With a Brooks saddle, a different technology is used.  You start with essentially a rigid mass.  Now that rigid mass comes in different shapes (B-17s, Team Pros, Swallows, etc.).  Two things will happen over time.  The saddle will stretch, and it will soften.  I don't know if the saddle stretches because it softens, or soften because it stretches.  The beauty of the Brook style leather saddle, is that there are all these small regions where the leather will stretch and soften to conform to the shape of the rider.  For example, my pelvis is not symmetric.   And ever since I turned 40, I can longer maintain a dense sheath of muscle that used to insulate my pelvis from the saddle.  So if you look at any Brook saddle that I have ridden, you will find two dents that define where my pelvic bone were supported by the saddle.  And one of those dents will be bigger and deeper than the other dent.  This is the part I referred to when I expressed my belief that a broken in saddle will be softened. 

From front to back, the saddle will stretch (and soften).  This is why there is a tension mechanism.  Perhaps this is what you are referring to with "I believe you want a leather saddle to be harder rather than softer when it fits right."

Regarding the properties of Team Pros and Conquest saddles.  I slightly mispoke, it is the Team Pro that was longer (I feel the older I get, the more dyslexic I am).  I bought my Team Pro in 2002, and the Conquest in 2004.   It sounds like your saddles were older than that.  Running changes get made to manufactured goods all the time, so perhaps we are both right.  As I recall My Team Pro and 1st B-17 were the same length, but the Team Pro was an inch narrower.  The Conquest was the same width as the Team Pro, but an inch shorter.  When I started getting prostrate issues, I had to convert over to cut out saddles.  There was a grad student at UofM that collected old steel bikes and wanted leather saddles to put on them.  I sold him my Team Pro, so I can't go out and reinspect it for dimensions.  Brooks replaced the Conquest with the Flyer, so I can't the dimensions off Brooks or Wallingford.  This part of our discussion is starting to feel silly and stupid, as we arguing over a saddle that is not made anymore.

My perspective on leather hardness had to deal with how long it took me to break the saddle in.  I use the formation of pelvic dents as my metric for saddle break in.  It took summer of riding to break my Team Pro in to the point where it was comfortable.  My Conquest broke in after a couple of rides as did my first B-17.  Given that Brooks provides a saddle tension mechanism, the saddles probably never stop breaking in.  I had heard that some saddles, like the B-17 Standard, come with softer leather because Brooks thinks the target market does not have the patience to break the saddle in.  And there is the "Aged" product line that guarantees a softer saddle from the very first ride http://www.brookssaddles.com/en/Shop_SaddleLineCat.aspx?line=Aged.  Glad to hear that your Team Pro was comfortable from the first contact with your "behind".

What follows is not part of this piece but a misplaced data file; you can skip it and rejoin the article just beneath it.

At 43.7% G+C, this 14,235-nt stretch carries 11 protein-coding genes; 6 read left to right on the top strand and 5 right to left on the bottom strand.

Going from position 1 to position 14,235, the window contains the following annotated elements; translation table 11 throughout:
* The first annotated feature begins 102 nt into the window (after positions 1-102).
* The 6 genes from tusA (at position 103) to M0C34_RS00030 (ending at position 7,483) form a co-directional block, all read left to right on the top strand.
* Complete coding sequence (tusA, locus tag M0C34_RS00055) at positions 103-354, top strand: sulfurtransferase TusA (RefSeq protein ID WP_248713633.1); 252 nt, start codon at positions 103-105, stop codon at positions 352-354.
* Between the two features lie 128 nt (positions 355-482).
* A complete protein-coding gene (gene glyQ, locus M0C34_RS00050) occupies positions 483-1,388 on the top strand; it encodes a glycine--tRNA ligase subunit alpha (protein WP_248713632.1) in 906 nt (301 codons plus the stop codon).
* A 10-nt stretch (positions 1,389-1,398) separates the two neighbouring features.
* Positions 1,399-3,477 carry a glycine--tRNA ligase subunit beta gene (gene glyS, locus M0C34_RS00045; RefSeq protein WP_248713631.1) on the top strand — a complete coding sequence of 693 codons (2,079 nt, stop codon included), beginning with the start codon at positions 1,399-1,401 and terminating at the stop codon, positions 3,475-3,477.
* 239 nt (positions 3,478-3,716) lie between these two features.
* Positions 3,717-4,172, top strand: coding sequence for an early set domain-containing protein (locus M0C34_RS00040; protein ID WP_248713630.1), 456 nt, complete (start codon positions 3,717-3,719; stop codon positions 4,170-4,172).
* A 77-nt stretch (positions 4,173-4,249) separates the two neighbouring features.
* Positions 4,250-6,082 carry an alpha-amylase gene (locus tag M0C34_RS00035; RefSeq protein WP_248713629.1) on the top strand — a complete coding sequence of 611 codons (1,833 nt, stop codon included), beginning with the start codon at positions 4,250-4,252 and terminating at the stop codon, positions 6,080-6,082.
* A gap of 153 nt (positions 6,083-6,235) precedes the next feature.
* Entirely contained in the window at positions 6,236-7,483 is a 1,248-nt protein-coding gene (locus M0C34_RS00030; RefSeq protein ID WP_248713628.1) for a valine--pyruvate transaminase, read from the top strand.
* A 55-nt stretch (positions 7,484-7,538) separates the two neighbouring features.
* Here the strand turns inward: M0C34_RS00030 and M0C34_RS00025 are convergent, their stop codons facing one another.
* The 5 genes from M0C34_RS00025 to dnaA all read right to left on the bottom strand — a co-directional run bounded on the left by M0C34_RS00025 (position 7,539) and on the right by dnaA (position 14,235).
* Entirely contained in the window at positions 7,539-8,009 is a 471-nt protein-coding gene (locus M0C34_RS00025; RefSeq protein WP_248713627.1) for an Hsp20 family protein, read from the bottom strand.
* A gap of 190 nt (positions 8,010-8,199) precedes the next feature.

Danno

Offline labreche

Re: Brooks saddle break in period
« Reply #23 on: October 23, 2009, 07:32:16 am »
I had bought a B-17 saddle about three years ago and I have put about 1500 miles and the saddle is still as hard as whenI bought it. In January I bought a Brooks Flyer S Special. I used it everytime I cycled this year which amounted to approx. 2500 miles and it has started to soften and moulded to my contours and I have found it to be very comfortable.

Re: Brooks saddle break in period
« Reply #24 on: November 17, 2009, 10:57:33 pm »
I'm partial to my B-17 Narrow.  It fit me and was comfortable right out of the box.  I got lucky, I guess.

Offline ezdoesit

Re: Brooks saddle break in period
« Reply #25 on: November 18, 2009, 08:16:45 am »